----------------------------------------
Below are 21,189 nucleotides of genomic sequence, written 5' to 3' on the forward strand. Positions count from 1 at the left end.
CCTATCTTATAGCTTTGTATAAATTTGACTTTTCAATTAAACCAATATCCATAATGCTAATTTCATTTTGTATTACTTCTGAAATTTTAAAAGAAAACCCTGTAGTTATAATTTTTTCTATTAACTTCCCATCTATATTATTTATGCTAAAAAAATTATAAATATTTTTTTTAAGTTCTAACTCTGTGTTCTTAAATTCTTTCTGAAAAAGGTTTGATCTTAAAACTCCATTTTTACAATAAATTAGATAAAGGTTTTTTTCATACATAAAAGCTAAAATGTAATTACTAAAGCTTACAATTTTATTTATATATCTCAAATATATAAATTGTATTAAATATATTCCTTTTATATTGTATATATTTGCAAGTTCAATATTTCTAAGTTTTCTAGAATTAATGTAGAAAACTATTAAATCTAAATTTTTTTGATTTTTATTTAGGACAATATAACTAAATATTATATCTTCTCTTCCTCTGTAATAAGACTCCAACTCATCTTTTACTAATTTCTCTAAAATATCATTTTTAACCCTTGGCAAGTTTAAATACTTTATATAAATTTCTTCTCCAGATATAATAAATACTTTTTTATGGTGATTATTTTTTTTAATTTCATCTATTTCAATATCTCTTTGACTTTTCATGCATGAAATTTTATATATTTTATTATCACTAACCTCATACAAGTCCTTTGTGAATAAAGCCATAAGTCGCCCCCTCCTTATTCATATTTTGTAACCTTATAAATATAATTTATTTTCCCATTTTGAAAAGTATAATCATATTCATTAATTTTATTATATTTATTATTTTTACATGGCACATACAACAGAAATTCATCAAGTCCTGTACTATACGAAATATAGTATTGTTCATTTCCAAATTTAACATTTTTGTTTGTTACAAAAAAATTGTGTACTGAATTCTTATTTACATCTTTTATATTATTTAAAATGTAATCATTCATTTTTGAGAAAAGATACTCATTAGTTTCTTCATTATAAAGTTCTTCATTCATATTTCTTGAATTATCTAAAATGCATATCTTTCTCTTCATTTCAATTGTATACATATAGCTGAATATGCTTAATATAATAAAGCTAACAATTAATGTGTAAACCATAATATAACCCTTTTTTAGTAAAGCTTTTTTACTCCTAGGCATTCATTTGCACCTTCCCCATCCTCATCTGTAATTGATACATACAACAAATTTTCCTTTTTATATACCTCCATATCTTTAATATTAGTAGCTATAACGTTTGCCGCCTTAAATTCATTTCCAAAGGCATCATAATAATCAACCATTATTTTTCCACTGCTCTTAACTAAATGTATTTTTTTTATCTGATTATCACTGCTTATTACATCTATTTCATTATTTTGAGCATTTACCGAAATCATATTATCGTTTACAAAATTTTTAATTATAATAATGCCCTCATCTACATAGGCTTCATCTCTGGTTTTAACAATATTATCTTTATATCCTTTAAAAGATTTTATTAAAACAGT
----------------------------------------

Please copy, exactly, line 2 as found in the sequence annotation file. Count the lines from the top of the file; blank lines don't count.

CCTATCTTATAGCTTTGTATAAATTTGACTTTTCAATTAAACCAATATCCATAATGCTAATTTCATTTTGTATTACTTCTGAAATTTTAAAAGAAAACCCTGTAGTTATAATTTTTTCTATTAACTTCCCATCTATATTATTTATGCTAAAAAAATTATAAATATTTTTTTTAAGTTCTAACTCTGTGTTCTTAAATTCTTTCTGAAAAAGGTTTGATCTTAAAACTCCATTTTTACAATAAATTAGATAAAGGTTTTTTTCATACATAAAAGCTAAAATGTAATTACTAAAGCTTACAATTTTATTTATATATCTCAAATATATAAATTGTATTAAATATATTCCTTTTATATTGTATATATTTGCAAGTTCAATATTTCTAAGTTTTCTAGAATTAATGTAGAAAACTATTAAATCTAAATTTTTTTGATTTTTATTTAGGACAATATAACTAAATATTATATCTTCTCTTCCTCTGTAATAAGACTCCAACTCATCTTTTACTAATTTCTCTAAAATATCATTTTTAACCCTTGGCAAGTTTAAATACTTTATATAAATTTCTTCTCCAGATATAATAAATACTTTTTTATGGTGATTATTTTTTTTAATTTCATCTATTTCAATATCTCTTTGACTTTTCATGCATGAAATTTTATATATTTTATTATCACTAACCTCATACAAGTCCTTTGTGAATAAAGCCATAAGTCGCCCCCTCCTTATTCATATTTTGTAACCTTATAAATATAATTTATTTTCCCATTTTGAAAAGTATAATCATATTCATTAATTTTATTATATTTATTATTTTTACATGGCACATACAACAGAAATTCATCAAGTCCTGTACTATACGAAATATAGTATTGTTCATTTCCAAATTTAACATTTTTGTTTGTTACAAAAAAATTGTGTACTGAATTCTTATTTACATCTTTTATATTATTTAAAATGTAATCATTCATTTTTGAGAAAAGATACTCATTAGTTTCTTCATTATAAAGTTCTTCATTCATATTTCTTGAATTATCTAAAATGCATATCTTTCTCTTCATTTCAATTGTATACATATAGCTGAATATGCTTAATATAATAAAGCTAACAATTAATGTGTAAACCATAATATAACCCTTTTTTAGTAAAGCTTTTTTACTCCTAGGCATTCATTTGCACCTTCCCCATCCTCATCTGTAATTGATACATACAACAAATTTTCCTTTTTATATACCTCCATATCTTTAATATTAGTAGCTATAACGTTTGCCGCCTTAAATTCATTTCCAAAGGCATCATAATAATCAACCATTATTTTTCCACTGCTCTTAACTAAATGTATTTTTTTTATCTGATTATCACTGCTTATTACATCTATTTCATTATTTTGAGCATTTACCGAAATCATATTATCGTTTACAAAATTTTTAATTATAATAATGCCCTCATCTACATAGGCTTCATCTCTGGTTTTAACAATATTATCTTTATATCCTTTAAAAGATTTTATTAAAACAGT